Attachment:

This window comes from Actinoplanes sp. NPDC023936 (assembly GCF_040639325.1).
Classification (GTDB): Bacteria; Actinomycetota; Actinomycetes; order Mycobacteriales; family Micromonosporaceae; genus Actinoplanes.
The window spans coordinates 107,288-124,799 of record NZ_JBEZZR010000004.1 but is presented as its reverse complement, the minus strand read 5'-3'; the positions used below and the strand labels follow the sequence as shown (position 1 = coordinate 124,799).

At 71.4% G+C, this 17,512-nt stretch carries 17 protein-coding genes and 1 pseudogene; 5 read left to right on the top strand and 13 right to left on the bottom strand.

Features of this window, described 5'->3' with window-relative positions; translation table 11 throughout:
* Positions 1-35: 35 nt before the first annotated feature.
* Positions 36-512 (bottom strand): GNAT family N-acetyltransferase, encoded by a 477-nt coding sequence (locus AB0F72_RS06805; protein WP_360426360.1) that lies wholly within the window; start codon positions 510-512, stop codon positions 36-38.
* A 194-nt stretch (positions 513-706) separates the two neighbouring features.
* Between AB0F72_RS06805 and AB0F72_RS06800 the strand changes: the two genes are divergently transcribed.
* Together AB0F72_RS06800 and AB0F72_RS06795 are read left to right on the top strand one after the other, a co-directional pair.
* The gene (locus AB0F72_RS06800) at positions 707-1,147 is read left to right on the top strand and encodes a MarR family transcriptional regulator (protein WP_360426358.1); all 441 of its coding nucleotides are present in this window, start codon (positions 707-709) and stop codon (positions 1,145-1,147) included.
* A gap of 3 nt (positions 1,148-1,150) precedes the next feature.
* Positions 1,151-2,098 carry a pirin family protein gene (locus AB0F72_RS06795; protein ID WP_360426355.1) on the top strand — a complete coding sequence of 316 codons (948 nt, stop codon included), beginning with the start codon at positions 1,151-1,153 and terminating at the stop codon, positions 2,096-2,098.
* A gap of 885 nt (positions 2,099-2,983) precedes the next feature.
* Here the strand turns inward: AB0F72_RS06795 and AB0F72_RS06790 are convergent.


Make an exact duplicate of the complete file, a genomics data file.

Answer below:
This window comes from Actinoplanes sp. NPDC023936 (assembly GCF_040639325.1).
Classification (GTDB): Bacteria; Actinomycetota; Actinomycetes; order Mycobacteriales; family Micromonosporaceae; genus Actinoplanes.
The window spans coordinates 107,288-124,799 of record NZ_JBEZZR010000004.1 but is presented as its reverse complement, the minus strand read 5'-3'; the positions used below and the strand labels follow the sequence as shown (position 1 = coordinate 124,799).

At 71.4% G+C, this 17,512-nt stretch carries 17 protein-coding genes and 1 pseudogene; 5 read left to right on the top strand and 13 right to left on the bottom strand.

Features of this window, described 5'->3' with window-relative positions; translation table 11 throughout:
* Positions 1-35: 35 nt before the first annotated feature.
* Positions 36-512 (bottom strand): GNAT family N-acetyltransferase, encoded by a 477-nt coding sequence (locus AB0F72_RS06805; protein WP_360426360.1) that lies wholly within the window; start codon positions 510-512, stop codon positions 36-38.
* A 194-nt stretch (positions 513-706) separates the two neighbouring features.
* Between AB0F72_RS06805 and AB0F72_RS06800 the strand changes: the two genes are divergently transcribed.
* Together AB0F72_RS06800 and AB0F72_RS06795 are read left to right on the top strand one after the other, a co-directional pair.
* The gene (locus AB0F72_RS06800) at positions 707-1,147 is read left to right on the top strand and encodes a MarR family transcriptional regulator (protein WP_360426358.1); all 441 of its coding nucleotides are present in this window, start codon (positions 707-709) and stop codon (positions 1,145-1,147) included.
* A gap of 3 nt (positions 1,148-1,150) precedes the next feature.
* Positions 1,151-2,098 carry a pirin family protein gene (locus AB0F72_RS06795; protein ID WP_360426355.1) on the top strand — a complete coding sequence of 316 codons (948 nt, stop codon included), beginning with the start codon at positions 1,151-1,153 and terminating at the stop codon, positions 2,096-2,098.
* A gap of 885 nt (positions 2,099-2,983) precedes the next feature.
* Here the strand turns inward: AB0F72_RS06795 and AB0F72_RS06790 are convergent.